Nomar Mazara

More moves? Nicholas Castellanos? 'Heavy lifting' over, but White Sox might not be done

More moves? Nicholas Castellanos? 'Heavy lifting' over, but White Sox might not be done

More? Really?

No, White Sox fans, you’re not being greedy if you’re looking for Rick Hahn’s front office to keep adding to the roster. But maybe pause just a bit to congratulate the general manager on an offseason well done.

Hahn has added an incredible amount — and in an incredible amount of time, considering the way some baseball offseasons of recent vintage have played out — to a White Sox team that lost 89 games last year and 100 games the year before that. Yasmani Grandal, Dallas Keuchel, Edwin Encarnacion, Steve Cishek and Gio Gonzalez have come to the South Side, bringing playoff experience and veteran know how to a young group that, despite that lopsided record, broke out in a big way in 2019.

It’s all added up to realistic playoff expectations for the first time in a long time.

But continuing to add is what playoff teams do. So no, it’s not outlandish to suggest that more pieces might make sense, especially with certain markets still boasting plenty of options for teams searching for more depth and more oomph to make a seven-month run at a championship.

But Nicholas Castellanos? That’s probably not going to happen.

“We're probably done with any major acquisitions,” Hahn said during his pre-SoxFest press conference Thursday. “The reality of our day-to-day is that we're still, down the hall, debating various potential smaller additions, and there's still the occasional trade idea or free-agent signing that picks up a little steam. So never say never.

“The nature of the job is you always feel like there's one more addition you can make, so I'm probably never going to stand up here and say we're finished. But in reality, I think the safe assumption is the bulk of our heavy lifting for this winter, at least, is over.”

Castellanos — who feasted on White Sox pitching as a member of the division-rival Detroit Tigers — is still out there, and right field is still a much discussed position for the South Siders.

Nomar Mazara has the everyday job out there right now after he was acquired in a trade with the Texas Rangers during the Winter Meetings. But he hasn’t fared well against left-handed pitching in his big league career, and even Hahn has described him as a possible platoon candidate, something the general manager might be attempting to downplay these days, consistently talking up Mazara up as someone with untapped potential, which certainly could end up being the case.

“You need to look at the roster holistically. You need to look at everything and how it all fits together,” Hahn said when asked why Mazara is the superior option to some of the bigger names that were or remain on the free-agent market. “Mazara's 24 years old, he already has five years of experience in the big leagues, he's a left-handed power bat who does significant positive offensive contribution against at least right-handed pitching and that our scouts and coaches think there's more upside to. Given the control of a couple of years and the price points that he comes with, we think it's a nice fit within the other things that we wanted to accomplish on that roster.”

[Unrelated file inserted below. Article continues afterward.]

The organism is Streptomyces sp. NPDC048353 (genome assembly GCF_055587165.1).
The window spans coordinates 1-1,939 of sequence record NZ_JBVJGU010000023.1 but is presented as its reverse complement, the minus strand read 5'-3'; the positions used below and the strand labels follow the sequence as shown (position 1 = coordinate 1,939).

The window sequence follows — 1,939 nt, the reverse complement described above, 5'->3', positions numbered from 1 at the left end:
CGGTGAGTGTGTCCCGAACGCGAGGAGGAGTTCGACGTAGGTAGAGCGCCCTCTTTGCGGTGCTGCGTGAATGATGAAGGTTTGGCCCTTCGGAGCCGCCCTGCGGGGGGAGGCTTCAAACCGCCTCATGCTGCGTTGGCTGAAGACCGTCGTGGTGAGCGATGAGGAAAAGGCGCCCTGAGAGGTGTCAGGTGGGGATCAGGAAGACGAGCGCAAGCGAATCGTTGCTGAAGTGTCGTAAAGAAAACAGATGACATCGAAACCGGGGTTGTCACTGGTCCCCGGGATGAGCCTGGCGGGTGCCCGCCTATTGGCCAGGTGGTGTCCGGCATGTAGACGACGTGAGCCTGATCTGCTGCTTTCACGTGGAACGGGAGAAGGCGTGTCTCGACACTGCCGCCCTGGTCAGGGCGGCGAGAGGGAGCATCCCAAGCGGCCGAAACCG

Regardless of how good Mazara might end up being, fans have adjusted their energy to lobbying for Castellanos, the pendulum of public perception swinging wildly from “the White Sox will never spend on free agents” to “look at the White Sox spending on free agents, they should sign every available player.” Hahn threw cold water on that idea Thursday, though dashing dreams of Castellanos isn’t the same as saying the White Sox are closed for business until the season starts March 26. It’s also unlikely to stop fans from bombarding the GM with Castellanos-related inquiries this weekend at SoxFest.

On the more realistic fronts, though, the White Sox could probably still use some starting-pitching depth, especially now that Dylan Covey is no longer part of the organization, a minor league free agent after he rejected an outright assignment to Triple-A Charlotte on Wednesday. While the rotation is in much better shape than it was when the 2019 season ended, thanks to the additions of Keuchel and Gonzalez, if one of the five pitchers expected to make up that starting staff when camp breaks gets hurt in April, who is there left to turn to?